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Faith Home a ‘Hallowed Place’ Graduates celebrate program’s 40 years
Publisher: Index-Journal (Greenwood, South Carolina)
First published: August 20, 2006

Local retirees ‘giving back to the community’
Publisher: Index-Journal (Greenwood, South Carolina)
First published: July 16, 2004

Faith Home a ‘Hallowed Place’ Graduates celebrate program’s 40 years
Publisher: Index-Journal (Greenwood, South Carolina)
First published: August 20, 2006

By MEGAN VARNER
Index-Journal senior staff writer

Hayward Edmunds had lost everything important to him to alcoholism. His wife had left him, he had spent all his fortune and his children had grown up and left.  Edmunds said he felt like he was out of options until a friend told him about Faith Home. He has been a gratefully recovering alcoholic since 2002.Edmunds said he owes it all to Faith Home. “It’s a hallowed place,” he said. 

Faith Home celebrated its 40th anniversary with its annual homecoming for graduates of the alcohol and drug addiction program and their families, said Del Ezell, president of the board of directors for Faith Home.  The normal Saturday graduation meal of spaghetti was put aside for a potluck dinner provided by more than 200 people. Faith Home currently has about 55 men in its eight-week program in Greenwood, Ezell said. A graduate of the program gave the Home’s message after a church service following the dinner, said Aline Barnes, executive director of Faith Home. Barnes said she was overjoyed by seeing many of the success stories of her program all in one room. “It makes me have a heart full of gratitude,” she said.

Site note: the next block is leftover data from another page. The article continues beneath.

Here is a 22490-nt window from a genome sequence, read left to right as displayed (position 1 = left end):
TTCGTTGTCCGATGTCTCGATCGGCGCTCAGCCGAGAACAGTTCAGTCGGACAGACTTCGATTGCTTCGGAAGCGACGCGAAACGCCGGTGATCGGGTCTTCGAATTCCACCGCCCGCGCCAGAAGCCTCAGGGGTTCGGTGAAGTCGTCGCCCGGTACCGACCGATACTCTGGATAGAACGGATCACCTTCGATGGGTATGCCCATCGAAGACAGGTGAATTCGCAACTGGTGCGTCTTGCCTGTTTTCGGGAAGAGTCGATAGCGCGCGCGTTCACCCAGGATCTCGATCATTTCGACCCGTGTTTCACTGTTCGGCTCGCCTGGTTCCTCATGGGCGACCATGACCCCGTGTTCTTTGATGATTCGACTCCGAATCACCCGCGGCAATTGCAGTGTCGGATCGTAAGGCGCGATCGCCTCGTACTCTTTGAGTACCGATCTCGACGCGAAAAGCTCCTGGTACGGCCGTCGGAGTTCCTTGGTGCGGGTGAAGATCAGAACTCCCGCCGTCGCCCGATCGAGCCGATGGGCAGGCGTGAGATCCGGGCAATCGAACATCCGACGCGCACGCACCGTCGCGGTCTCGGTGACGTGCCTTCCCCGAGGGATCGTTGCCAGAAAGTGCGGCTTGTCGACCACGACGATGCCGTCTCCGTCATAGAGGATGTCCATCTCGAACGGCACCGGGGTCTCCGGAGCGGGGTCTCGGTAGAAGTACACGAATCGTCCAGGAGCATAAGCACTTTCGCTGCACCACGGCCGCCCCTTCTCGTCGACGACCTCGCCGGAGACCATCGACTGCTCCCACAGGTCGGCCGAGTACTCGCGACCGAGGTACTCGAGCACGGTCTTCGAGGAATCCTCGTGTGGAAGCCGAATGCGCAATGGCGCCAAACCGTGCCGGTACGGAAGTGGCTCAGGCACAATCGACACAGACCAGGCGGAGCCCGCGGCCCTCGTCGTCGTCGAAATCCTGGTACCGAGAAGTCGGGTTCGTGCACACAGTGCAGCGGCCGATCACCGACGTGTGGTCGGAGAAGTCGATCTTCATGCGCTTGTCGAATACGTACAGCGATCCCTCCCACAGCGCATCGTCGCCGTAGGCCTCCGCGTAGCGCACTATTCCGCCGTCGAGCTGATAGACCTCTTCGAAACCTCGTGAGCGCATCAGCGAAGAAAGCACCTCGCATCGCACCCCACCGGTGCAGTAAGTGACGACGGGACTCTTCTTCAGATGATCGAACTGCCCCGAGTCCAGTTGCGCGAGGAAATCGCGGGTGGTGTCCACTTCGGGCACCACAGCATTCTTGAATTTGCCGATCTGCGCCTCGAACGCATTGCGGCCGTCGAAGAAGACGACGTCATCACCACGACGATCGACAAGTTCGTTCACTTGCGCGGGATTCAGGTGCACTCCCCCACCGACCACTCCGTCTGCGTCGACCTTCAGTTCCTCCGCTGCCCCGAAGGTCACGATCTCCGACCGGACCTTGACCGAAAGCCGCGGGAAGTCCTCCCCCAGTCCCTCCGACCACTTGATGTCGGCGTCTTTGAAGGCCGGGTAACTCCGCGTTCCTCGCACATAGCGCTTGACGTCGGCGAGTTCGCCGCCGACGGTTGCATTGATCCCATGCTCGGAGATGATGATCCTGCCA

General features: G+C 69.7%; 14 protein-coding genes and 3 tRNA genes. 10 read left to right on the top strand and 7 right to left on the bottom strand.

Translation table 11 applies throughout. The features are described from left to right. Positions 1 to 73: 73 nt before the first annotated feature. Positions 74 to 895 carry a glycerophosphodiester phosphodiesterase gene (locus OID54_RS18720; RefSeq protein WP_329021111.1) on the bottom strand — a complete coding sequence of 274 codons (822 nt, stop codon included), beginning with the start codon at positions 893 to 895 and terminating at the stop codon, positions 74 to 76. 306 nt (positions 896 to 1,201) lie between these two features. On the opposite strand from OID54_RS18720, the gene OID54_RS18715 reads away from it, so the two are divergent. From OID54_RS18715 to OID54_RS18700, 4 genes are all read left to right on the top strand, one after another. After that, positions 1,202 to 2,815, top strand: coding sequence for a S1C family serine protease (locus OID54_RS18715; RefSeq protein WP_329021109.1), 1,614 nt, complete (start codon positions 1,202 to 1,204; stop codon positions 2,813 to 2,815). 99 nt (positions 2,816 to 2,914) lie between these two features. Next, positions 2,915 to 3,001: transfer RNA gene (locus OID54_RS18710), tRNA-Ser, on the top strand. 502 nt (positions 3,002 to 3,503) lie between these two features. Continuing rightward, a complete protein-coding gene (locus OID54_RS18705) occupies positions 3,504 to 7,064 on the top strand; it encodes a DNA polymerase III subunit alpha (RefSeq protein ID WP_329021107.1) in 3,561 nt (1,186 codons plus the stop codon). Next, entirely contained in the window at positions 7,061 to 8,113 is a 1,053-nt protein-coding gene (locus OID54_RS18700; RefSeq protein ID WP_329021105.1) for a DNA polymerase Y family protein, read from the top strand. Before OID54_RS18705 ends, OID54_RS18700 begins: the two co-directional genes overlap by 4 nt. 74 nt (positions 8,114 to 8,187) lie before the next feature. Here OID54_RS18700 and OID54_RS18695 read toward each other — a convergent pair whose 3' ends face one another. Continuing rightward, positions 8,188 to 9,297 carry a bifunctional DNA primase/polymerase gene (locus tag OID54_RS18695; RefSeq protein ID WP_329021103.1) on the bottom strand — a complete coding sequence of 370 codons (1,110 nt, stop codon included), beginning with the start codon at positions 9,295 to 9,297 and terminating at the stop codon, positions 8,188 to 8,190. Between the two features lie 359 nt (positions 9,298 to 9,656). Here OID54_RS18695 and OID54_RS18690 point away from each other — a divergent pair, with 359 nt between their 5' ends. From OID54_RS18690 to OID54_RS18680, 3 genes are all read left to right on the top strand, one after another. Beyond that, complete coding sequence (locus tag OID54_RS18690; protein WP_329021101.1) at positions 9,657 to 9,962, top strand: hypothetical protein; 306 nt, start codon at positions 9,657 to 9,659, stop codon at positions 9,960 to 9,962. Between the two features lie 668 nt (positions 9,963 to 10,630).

Edmunds moved to Greenwood from Charleston following his graduation from the program. He has since worked for Faith Home and visits almost every day.  It was at Faith Home’s pond years ago that he left all the rage and self-pity caused by alcohol behind.  Edmunds said he hasn’t had a “craving” since then.  Faith Home is a gift, he said.  Edmunds said Faith Home’s spiritual foundation helped him find faith and a purpose in life he hadn’t had before.  His belief has not made his struggle out of alcoholism seem any easier.  “I’m not one to sit on a pink cloud,” he said.

Barnes said she could tell from years of helping alcoholics and drug addicts how they felt about their graduations from the program.  Their laughter and the serene look on their faces lets her know that they’ve been freed from their personal prisons. Scott Clayton came from Atlanta to be at the homecoming. He is a three-month graduate of the program. Clayton has been alcohol-free since then.  “I couldn’t have done it without Faith Home,” he said.  Clayton is indebted to the program for helping him and his family. There are good Christian people at Faith Home, he said.  Clayton said he wanted to return to Faith Home to show current residents that somebody can make it through the program.

Local retirees ‘giving back to the community’
Publisher: Index-Journal (Greenwood, South Carolina)
First published: July 16, 2004